10. Bring the job to learning

Integrating learning and working implies building learning into jobs and processes–and that has certainly been the focus of the first nine strategies.  But greater integration can also be achieved by bringing jobs and processes into formal learning design.

Broadly speaking the goal formal training is to compress on the job experience to bring people to competency as quickly as possible.  Somehow over the years that goal been reduced to lots of telling and very little “doing”.   So my last strategy is an appeal to bring structured experience back to formal learning.  I don’t mean generic structured experience (like a management outdoor education or abstract team building exercises for example) but experiences based on authentic learning tasks.

We know how to do it.  The formal learning strategies that result in superior learning include business and process simulations, decision case learning, anchored instruction and the kind of whole task learning design methods found in Jeroen van Merrienboer’s  4C/ID work.

Some organizations are starting to turn their training functions into simulation centres and learning studios that use a combination of physical and knowledge based simulations of actual work processes and tasks.  For example Sick Kids Hospital in Toronto has developed a simulation centre.

For a very interesting academic experiment in a studio based approach to learning that I think would translate well to business settings see MIT’s Technology Enabled Active Learning Project.  It is based on a studio approach to learning that moves seamlessly between lecture, experimentation and discussion and individual design projects in one large technology enabled room.  Remote technologies could easily be used for dispersed employees.

This takes us full circle back to strategy #1.   If you use appropriate analysis tools to understand the job for which training is being developed, the quality of that training will be dramatically improved and the skills employees learn will be immediately useful. Performance-based learning and Learning-based performance. Two worthy and achievable goals for the learning professional.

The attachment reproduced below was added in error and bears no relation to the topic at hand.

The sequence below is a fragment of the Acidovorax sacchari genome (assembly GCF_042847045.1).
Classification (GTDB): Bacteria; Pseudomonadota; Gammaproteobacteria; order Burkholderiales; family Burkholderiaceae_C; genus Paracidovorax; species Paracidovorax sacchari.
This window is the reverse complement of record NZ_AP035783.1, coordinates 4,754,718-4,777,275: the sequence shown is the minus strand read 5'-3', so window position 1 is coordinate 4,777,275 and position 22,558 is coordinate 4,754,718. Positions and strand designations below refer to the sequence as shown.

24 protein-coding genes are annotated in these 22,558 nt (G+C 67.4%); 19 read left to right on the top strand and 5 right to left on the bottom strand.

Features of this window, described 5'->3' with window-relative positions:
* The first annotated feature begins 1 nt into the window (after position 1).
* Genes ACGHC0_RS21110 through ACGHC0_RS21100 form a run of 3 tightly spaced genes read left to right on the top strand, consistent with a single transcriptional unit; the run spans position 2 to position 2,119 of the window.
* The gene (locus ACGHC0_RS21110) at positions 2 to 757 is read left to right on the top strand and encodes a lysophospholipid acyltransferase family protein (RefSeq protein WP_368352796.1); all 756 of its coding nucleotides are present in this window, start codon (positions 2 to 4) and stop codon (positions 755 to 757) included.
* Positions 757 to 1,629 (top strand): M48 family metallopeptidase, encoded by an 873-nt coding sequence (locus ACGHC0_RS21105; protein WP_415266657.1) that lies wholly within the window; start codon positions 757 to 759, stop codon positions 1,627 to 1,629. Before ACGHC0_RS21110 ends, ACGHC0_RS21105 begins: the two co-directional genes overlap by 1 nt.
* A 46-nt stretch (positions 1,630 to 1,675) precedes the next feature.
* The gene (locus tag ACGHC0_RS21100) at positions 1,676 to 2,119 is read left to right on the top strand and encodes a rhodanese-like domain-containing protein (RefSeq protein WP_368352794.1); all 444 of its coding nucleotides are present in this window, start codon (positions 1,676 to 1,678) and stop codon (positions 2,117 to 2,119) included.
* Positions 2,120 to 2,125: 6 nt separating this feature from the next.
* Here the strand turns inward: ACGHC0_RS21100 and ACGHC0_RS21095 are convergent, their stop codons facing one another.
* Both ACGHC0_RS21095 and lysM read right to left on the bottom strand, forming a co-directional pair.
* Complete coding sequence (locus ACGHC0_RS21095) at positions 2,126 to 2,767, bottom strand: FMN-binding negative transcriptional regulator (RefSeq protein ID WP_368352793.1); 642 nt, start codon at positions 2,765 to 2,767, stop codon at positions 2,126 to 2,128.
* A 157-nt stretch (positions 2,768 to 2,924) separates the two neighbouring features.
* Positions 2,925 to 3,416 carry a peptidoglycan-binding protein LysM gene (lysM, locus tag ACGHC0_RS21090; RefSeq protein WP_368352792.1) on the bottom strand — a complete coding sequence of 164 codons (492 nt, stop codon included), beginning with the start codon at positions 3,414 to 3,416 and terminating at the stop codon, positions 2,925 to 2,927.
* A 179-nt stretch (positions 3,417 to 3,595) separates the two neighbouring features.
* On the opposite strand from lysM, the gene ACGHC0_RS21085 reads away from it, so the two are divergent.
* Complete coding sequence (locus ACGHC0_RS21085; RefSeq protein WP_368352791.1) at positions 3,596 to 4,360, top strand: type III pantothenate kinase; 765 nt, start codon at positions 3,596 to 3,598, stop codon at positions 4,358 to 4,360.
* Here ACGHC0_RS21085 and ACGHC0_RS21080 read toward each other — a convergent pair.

Posts in the “10 Strategies for Integrating Learning and Work” series:
Part 1:
  • Strategy 1:  Understand the job
  • Strategy 2:  Link Learning to business process
  • Strategy 3:  Build a performance support system
Part 2:
  • Strategy 4:  Build a community of practice
  • Strategy 5:  Use social media to facilitate informal learning
Part 3:
  • Strategy 6:  Implement a continuous improvement framework
  • Strategy 7:  Use action learning
Part 4:
  • Strategy 8:  Use Organizational Learning practices
Part 5:
  • Strategy 9:  Design jobs for natural learning
  • Strategy 10:  Bring the job to the learning
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This blog contains perspectives on the issues that matter most in workplace learning and performance improvement.  It’s written by Tom Gram.

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Recent Posts

The Learning Design Sprint
August 16, 2018
Practice and the Development of Expertise (Part 3)
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Practice and the Development of Expertise (Part 2)
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Here are some popular posts from Tom’s former blog, Performance X Design. Some older posts contain inactive links and unedited formatting while they wait impatiently for him to update them.